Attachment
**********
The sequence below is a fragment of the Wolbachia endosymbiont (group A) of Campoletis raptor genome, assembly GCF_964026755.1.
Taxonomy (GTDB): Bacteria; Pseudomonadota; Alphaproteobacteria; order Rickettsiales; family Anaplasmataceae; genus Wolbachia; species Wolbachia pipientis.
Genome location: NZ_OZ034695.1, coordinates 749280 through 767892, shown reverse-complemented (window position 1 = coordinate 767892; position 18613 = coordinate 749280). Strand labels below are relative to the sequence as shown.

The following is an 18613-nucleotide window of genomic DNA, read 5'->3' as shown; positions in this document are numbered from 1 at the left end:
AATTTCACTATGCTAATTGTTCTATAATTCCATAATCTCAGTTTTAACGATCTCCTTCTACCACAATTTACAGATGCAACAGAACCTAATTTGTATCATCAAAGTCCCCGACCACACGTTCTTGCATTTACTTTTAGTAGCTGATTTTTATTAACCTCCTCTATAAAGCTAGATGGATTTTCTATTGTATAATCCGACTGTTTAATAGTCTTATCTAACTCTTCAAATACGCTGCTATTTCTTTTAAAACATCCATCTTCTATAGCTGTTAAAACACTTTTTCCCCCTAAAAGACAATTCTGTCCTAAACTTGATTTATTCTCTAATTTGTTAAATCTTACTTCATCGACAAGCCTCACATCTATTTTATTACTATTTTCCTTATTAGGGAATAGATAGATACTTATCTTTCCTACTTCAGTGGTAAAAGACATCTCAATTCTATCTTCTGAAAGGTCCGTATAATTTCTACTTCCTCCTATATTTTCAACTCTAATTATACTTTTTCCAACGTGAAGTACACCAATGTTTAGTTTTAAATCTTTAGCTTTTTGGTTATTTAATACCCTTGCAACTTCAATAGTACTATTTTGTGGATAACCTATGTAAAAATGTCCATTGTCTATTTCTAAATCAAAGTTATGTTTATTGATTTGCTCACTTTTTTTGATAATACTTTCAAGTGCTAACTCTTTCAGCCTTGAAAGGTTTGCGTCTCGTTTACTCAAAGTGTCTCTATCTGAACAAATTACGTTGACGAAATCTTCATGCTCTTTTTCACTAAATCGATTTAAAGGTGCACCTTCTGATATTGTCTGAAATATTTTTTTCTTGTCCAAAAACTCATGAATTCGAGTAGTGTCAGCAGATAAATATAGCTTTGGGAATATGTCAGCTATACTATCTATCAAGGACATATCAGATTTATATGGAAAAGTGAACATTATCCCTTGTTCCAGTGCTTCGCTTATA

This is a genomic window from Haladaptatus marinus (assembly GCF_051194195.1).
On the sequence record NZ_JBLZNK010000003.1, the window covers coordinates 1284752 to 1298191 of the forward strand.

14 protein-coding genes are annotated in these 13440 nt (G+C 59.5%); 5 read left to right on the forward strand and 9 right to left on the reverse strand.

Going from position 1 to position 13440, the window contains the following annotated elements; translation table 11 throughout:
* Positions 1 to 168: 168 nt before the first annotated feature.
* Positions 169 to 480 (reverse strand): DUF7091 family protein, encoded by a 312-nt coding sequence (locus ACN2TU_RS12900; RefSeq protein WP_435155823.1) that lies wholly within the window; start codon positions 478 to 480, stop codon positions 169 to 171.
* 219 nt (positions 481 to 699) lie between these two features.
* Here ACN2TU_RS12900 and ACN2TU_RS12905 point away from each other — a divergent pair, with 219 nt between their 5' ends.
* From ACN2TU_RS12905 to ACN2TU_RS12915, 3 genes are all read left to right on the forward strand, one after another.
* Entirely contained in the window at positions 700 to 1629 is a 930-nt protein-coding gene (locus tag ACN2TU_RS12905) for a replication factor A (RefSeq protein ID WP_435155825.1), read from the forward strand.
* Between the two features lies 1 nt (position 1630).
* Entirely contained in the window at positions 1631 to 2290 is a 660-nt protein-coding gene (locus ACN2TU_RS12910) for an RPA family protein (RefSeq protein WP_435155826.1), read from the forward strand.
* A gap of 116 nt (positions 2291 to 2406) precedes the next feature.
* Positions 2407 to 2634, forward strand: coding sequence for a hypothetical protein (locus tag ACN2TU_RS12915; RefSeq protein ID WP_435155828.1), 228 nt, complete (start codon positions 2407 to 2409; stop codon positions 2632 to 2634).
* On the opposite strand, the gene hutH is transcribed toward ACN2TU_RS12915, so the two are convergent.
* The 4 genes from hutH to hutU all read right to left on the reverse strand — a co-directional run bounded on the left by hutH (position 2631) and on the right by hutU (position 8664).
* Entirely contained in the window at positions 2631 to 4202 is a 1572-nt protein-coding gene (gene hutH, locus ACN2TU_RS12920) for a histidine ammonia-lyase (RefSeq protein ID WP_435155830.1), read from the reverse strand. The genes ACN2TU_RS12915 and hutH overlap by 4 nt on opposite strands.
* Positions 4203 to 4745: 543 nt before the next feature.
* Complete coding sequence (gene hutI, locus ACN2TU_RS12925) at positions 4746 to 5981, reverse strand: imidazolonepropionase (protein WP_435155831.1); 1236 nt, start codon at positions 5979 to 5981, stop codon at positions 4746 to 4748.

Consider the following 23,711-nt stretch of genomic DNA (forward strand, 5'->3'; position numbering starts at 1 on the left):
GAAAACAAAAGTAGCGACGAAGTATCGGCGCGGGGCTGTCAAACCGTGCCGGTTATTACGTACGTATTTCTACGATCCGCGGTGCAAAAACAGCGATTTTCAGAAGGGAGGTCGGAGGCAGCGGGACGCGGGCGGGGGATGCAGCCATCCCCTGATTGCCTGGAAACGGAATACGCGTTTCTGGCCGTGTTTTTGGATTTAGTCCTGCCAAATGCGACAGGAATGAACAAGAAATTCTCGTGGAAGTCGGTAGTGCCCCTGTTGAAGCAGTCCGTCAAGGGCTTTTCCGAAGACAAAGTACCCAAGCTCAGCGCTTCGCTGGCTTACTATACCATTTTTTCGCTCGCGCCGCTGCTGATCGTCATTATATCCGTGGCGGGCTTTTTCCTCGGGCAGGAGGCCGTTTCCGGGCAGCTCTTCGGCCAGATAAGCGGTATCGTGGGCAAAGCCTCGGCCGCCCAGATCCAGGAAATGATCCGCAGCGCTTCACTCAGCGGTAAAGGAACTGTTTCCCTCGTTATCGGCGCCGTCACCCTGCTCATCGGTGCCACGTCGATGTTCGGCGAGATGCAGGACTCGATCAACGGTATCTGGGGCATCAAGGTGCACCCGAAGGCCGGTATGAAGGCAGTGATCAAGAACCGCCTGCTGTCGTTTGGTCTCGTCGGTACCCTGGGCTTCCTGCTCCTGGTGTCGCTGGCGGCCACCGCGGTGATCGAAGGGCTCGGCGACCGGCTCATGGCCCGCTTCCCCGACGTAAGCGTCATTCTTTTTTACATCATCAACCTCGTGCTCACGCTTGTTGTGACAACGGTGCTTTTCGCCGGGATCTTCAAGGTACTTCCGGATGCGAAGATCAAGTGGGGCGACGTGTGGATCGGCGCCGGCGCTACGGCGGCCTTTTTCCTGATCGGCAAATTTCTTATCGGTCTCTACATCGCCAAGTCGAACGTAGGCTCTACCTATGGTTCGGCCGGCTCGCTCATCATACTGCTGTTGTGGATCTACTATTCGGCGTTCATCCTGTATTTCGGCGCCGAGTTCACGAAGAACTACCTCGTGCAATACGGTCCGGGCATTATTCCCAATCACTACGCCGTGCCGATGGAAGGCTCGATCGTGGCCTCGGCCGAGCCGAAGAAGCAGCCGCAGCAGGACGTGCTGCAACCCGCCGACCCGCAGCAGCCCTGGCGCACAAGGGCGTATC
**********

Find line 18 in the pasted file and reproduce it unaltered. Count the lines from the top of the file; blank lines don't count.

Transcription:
* A gap of 116 nt (positions 2291 to 2406) precedes the next feature.